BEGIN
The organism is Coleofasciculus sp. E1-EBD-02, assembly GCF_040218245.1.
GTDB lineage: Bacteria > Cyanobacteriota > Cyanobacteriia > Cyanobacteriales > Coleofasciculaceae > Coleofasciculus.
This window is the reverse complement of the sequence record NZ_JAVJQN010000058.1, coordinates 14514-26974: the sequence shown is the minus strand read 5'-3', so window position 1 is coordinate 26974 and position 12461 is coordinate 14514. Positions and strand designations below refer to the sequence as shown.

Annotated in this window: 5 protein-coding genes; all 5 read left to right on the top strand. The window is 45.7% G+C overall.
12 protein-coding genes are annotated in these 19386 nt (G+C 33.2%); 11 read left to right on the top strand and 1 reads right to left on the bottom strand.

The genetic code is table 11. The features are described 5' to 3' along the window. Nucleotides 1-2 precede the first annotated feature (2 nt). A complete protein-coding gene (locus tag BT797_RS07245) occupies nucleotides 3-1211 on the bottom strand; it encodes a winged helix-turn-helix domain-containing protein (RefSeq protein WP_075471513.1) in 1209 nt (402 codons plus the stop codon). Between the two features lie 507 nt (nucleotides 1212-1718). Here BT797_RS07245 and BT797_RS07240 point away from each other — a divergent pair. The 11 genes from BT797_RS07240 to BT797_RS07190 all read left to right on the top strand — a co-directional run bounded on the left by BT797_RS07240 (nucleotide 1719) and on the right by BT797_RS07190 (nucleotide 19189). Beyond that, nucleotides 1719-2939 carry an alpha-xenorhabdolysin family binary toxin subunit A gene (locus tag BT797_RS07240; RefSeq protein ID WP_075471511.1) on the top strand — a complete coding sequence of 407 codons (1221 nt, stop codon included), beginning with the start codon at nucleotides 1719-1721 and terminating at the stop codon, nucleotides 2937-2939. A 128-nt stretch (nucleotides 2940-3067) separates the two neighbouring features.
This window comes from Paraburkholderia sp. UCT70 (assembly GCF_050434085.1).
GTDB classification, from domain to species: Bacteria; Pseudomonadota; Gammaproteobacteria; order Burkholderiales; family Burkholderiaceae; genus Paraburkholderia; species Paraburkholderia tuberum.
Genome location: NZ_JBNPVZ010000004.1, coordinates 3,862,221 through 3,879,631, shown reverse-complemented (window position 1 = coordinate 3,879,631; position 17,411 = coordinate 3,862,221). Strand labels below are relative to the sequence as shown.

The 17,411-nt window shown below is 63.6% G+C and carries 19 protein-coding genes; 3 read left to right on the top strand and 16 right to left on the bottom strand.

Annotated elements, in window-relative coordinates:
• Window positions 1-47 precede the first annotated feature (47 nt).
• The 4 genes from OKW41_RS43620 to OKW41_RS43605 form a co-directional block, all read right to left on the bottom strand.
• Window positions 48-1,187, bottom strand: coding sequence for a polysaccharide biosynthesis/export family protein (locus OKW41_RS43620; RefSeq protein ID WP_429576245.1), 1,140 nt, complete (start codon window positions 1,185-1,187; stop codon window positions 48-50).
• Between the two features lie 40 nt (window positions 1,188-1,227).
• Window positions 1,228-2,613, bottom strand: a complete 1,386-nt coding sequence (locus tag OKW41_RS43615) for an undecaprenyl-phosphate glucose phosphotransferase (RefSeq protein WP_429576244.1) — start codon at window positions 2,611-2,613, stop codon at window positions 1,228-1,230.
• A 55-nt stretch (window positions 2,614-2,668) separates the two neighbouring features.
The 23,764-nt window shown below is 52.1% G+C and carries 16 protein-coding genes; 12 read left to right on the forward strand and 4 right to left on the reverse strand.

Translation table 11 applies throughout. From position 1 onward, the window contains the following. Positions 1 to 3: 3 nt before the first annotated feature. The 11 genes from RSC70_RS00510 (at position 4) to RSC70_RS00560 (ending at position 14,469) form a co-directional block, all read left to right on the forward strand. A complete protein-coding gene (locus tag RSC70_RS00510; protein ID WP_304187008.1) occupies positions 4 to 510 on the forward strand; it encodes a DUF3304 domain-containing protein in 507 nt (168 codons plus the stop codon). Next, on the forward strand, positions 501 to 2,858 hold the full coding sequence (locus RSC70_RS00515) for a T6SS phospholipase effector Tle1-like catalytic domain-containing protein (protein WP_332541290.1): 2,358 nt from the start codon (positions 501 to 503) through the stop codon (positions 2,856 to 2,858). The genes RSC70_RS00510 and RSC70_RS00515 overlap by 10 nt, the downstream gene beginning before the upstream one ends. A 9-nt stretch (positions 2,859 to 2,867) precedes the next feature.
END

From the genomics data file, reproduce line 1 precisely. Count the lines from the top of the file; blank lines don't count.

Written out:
The organism is Coleofasciculus sp. E1-EBD-02, assembly GCF_040218245.1.